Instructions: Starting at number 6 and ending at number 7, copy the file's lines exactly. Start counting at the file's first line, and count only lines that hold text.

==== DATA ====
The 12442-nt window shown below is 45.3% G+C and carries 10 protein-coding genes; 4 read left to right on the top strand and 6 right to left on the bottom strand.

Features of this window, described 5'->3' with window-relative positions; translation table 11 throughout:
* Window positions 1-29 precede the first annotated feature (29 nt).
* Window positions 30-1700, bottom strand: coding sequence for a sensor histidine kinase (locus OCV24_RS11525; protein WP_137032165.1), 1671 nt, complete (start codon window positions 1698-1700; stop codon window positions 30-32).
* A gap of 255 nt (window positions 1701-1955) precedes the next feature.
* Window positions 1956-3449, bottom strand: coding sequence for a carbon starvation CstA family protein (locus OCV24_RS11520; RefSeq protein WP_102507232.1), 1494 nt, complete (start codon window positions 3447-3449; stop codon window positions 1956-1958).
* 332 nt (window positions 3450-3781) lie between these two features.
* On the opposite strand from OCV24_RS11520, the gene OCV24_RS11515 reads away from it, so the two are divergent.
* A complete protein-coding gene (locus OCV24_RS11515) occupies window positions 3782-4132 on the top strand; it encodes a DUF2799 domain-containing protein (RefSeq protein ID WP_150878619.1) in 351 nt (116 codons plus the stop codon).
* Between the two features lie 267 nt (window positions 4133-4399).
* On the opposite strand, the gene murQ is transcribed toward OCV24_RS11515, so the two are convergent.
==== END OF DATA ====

* Window positions 1956-3449, bottom strand: coding sequence for a carbon starvation CstA family protein (locus OCV24_RS11520; RefSeq protein WP_102507232.1), 1494 nt, complete (start codon window positions 3447-3449; stop codon window positions 1956-1958).
* 332 nt (window positions 3450-3781) lie between these two features.